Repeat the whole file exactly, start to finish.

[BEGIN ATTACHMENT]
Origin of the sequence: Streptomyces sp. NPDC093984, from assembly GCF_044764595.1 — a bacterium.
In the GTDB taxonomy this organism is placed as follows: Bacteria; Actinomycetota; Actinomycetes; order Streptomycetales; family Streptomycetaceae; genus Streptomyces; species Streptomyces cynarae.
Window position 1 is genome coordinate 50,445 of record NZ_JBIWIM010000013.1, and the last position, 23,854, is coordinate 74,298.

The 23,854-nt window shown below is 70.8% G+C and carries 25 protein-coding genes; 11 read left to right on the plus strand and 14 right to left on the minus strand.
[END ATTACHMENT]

Origin of the sequence: Streptomyces sp. NPDC093984, from assembly GCF_044764595.1 — a bacterium.
In the GTDB taxonomy this organism is placed as follows: Bacteria; Actinomycetota; Actinomycetes; order Streptomycetales; family Streptomycetaceae; genus Streptomyces; species Streptomyces cynarae.
Window position 1 is genome coordinate 50,445 of record NZ_JBIWIM010000013.1, and the last position, 23,854, is coordinate 74,298.

The 23,854-nt window shown below is 70.8% G+C and carries 25 protein-coding genes; 11 read left to right on the plus strand and 14 right to left on the minus strand.